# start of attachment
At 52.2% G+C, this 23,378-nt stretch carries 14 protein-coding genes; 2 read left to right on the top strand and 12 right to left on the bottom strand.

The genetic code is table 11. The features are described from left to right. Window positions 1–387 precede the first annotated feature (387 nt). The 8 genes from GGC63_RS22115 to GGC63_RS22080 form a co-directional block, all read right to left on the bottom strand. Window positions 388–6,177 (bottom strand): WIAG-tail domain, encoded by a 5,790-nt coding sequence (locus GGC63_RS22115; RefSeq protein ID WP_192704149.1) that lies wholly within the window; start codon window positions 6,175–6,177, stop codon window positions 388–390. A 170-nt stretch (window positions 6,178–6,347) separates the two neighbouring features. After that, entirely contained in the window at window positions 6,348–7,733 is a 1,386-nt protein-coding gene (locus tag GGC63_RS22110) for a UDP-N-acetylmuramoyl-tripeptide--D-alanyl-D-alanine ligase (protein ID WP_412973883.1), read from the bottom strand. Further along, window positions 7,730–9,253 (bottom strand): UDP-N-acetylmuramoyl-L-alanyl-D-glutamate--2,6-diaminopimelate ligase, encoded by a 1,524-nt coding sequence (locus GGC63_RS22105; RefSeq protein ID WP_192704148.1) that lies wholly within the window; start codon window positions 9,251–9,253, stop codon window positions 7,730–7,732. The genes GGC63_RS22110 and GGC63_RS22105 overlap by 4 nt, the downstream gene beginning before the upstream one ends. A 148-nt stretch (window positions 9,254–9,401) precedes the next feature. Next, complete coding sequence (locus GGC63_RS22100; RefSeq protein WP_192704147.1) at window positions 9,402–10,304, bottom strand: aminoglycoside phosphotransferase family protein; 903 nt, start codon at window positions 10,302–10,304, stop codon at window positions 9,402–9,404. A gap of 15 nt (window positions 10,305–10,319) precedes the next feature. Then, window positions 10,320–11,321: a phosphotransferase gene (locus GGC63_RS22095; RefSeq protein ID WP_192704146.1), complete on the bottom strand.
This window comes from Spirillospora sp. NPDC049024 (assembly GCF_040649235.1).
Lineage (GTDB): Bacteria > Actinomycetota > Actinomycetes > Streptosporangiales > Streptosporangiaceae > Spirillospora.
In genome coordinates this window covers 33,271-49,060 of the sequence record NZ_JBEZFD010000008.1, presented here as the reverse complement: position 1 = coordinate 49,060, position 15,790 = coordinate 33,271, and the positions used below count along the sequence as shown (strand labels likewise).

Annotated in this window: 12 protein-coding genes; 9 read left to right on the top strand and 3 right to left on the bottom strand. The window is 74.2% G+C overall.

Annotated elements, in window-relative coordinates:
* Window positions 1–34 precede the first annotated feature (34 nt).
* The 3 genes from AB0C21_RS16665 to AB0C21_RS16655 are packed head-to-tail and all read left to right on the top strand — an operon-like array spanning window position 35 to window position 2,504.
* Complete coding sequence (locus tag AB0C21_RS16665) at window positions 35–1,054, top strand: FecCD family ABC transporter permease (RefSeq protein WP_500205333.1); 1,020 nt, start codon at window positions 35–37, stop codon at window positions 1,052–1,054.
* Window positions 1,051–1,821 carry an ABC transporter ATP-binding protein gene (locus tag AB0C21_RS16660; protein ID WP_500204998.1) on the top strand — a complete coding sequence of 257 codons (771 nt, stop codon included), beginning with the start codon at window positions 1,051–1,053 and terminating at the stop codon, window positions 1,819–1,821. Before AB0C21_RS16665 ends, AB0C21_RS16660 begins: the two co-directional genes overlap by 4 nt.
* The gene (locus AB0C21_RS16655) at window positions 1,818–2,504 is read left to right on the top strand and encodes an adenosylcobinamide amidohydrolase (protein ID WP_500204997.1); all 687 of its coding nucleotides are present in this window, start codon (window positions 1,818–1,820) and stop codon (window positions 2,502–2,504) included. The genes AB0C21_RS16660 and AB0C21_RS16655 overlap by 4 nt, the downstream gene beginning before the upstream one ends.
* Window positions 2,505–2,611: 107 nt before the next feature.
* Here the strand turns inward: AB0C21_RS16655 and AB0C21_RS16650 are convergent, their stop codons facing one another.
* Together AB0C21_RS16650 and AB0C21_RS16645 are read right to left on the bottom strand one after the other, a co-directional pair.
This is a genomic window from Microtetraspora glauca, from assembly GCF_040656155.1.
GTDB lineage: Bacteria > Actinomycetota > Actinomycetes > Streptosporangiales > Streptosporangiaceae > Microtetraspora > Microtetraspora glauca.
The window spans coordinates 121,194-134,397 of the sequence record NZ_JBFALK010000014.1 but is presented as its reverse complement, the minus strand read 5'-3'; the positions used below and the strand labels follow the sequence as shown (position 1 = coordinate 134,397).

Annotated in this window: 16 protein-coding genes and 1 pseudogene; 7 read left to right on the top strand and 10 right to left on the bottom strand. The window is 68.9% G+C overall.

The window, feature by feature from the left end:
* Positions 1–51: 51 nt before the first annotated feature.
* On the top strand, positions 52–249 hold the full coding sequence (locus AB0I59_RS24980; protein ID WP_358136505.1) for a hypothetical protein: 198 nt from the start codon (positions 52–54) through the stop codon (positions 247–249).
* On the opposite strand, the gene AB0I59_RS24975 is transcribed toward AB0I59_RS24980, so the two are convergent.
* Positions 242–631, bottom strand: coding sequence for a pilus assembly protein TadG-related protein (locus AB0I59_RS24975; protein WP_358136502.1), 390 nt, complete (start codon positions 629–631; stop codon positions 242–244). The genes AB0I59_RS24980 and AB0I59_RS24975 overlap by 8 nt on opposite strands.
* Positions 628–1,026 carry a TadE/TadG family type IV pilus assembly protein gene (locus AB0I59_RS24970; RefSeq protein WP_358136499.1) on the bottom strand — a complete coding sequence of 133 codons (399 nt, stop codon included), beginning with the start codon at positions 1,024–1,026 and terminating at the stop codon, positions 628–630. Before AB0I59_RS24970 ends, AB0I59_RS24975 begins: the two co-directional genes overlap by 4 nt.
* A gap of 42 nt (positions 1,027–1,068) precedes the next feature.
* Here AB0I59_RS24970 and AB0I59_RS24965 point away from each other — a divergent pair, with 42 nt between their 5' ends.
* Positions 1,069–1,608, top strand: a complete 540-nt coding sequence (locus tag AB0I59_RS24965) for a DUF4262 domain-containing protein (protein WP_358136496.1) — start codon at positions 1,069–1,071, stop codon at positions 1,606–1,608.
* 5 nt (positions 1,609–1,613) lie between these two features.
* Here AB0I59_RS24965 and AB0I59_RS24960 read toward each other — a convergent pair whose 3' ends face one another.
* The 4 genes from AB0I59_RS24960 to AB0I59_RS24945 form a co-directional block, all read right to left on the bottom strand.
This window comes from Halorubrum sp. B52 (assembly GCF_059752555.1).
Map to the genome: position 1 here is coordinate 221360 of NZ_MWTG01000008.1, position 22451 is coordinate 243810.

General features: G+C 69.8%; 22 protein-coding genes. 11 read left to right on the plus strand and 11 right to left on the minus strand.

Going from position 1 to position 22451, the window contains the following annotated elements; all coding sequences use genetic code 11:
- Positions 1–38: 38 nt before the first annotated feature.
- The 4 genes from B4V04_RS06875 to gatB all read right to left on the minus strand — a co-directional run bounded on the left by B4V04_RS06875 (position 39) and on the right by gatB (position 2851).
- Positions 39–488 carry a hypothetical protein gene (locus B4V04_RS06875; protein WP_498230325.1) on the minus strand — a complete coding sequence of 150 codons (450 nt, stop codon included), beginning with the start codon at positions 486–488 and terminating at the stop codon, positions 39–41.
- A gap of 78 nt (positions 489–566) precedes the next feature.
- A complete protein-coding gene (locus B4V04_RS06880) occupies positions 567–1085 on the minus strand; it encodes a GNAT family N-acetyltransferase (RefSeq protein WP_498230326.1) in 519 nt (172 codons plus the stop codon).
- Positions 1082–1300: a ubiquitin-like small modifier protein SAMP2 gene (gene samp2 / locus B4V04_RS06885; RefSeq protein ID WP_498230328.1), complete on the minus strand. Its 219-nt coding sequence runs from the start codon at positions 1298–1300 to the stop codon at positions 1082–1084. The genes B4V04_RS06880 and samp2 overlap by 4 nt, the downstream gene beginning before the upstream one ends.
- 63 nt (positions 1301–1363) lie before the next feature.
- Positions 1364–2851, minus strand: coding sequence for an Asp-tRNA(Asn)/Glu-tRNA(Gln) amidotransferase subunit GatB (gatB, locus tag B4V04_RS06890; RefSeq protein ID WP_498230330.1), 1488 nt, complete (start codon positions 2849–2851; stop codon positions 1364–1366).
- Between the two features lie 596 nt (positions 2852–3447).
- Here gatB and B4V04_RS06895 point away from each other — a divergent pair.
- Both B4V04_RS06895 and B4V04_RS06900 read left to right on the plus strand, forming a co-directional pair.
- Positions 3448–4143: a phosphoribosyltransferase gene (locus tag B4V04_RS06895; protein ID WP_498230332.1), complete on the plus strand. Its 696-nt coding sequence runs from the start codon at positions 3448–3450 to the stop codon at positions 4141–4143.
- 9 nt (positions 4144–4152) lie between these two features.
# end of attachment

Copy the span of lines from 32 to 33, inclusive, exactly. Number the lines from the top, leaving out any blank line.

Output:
This window comes from Halorubrum sp. B52 (assembly GCF_059752555.1).
Map to the genome: position 1 here is coordinate 221360 of NZ_MWTG01000008.1, position 22451 is coordinate 243810.